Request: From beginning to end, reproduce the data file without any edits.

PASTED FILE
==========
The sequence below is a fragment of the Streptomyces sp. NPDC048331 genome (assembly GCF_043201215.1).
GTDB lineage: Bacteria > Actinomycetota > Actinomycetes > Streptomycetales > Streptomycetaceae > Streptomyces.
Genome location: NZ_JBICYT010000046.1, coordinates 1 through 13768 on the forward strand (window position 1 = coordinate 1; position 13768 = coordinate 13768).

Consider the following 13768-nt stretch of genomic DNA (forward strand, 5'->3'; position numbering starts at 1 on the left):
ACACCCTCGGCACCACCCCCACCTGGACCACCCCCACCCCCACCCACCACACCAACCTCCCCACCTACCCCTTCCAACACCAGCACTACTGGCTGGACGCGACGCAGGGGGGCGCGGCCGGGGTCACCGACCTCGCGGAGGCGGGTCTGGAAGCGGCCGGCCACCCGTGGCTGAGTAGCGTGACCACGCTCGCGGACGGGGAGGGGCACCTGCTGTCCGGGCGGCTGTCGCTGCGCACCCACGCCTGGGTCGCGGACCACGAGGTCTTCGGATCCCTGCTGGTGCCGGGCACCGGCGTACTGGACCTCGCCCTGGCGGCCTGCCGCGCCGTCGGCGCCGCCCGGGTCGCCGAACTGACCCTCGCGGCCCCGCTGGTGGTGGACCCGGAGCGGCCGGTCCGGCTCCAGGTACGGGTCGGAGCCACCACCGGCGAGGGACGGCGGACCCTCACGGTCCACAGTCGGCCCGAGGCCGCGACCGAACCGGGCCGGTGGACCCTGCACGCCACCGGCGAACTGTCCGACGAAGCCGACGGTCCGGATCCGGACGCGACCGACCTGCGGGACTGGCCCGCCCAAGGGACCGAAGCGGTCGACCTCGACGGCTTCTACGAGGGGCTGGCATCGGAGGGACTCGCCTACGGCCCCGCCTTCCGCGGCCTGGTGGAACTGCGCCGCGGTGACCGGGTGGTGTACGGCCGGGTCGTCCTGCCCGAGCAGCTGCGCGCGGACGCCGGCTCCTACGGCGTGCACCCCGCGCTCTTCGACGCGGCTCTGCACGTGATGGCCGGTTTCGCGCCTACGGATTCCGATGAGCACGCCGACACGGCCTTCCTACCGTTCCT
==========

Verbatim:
The sequence below is a fragment of the Streptomyces sp. NPDC048331 genome (assembly GCF_043201215.1).
GTDB lineage: Bacteria > Actinomycetota > Actinomycetes > Streptomycetales > Streptomycetaceae > Streptomyces.
Genome location: NZ_JBICYT010000046.1, coordinates 1 through 13768 on the forward strand (window position 1 = coordinate 1; position 13768 = coordinate 13768).

Consider the following 13768-nt stretch of genomic DNA (forward strand, 5'->3'; position numbering starts at 1 on the left):
ACACCCTCGGCACCACCCCCACCTGGACCACCCCCACCCCCACCCACCACACCAACCTCCCCACCTACCCCTTCCAACACCAGCACTACTGGCTGGACGCGACGCAGGGGGGCGCGGCCGGGGTCACCGACCTCGCGGAGGCGGGTCTGGAAGCGGCCGGCCACCCGTGGCTGAGTAGCGTGACCACGCTCGCGGACGGGGAGGGGCACCTGCTGTCCGGGCGGCTGTCGCTGCGCACCCACGCCTGGGTCGCGGACCACGAGGTCTTCGGATCCCTGCTGGTGCCGGGCACCGGCGTACTGGACCTCGCCCTGGCGGCCTGCCGCGCCGTCGGCGCCGCCCGGGTCGCCGAACTGACCCTCGCGGCCCCGCTGGTGGTGGACCCGGAGCGGCCGGTCCGGCTCCAGGTACGGGTCGGAGCCACCACCGGCGAGGGACGGCGGACCCTCACGGTCCACAGTCGGCCCGAGGCCGCGACCGAACCGGGCCGGTGGACCCTGCACGCCACCGGCGAACTGTCCGACGAAGCCGACGGTCCGGATCCGGACGCGACCGACCTGCGGGACTGGCCCGCCCAAGGGACCGAAGCGGTCGACCTCGACGGCTTCTACGAGGGGCTGGCATCGGAGGGACTCGCCTACGGCCCCGCCTTCCGCGGCCTGGTGGAACTGCGCCGCGGTGACCGGGTGGTGTACGGCCGGGTCGTCCTGCCCGAGCAGCTGCGCGCGGACGCCGGCTCCTACGGCGTGCACCCCGCGCTCTTCGACGCGGCTCTGCACGTGATGGCCGGTTTCGCGCCTACGGATTCCGATGAGCACGCCGACACGGCCTTCCTACCGTTCCT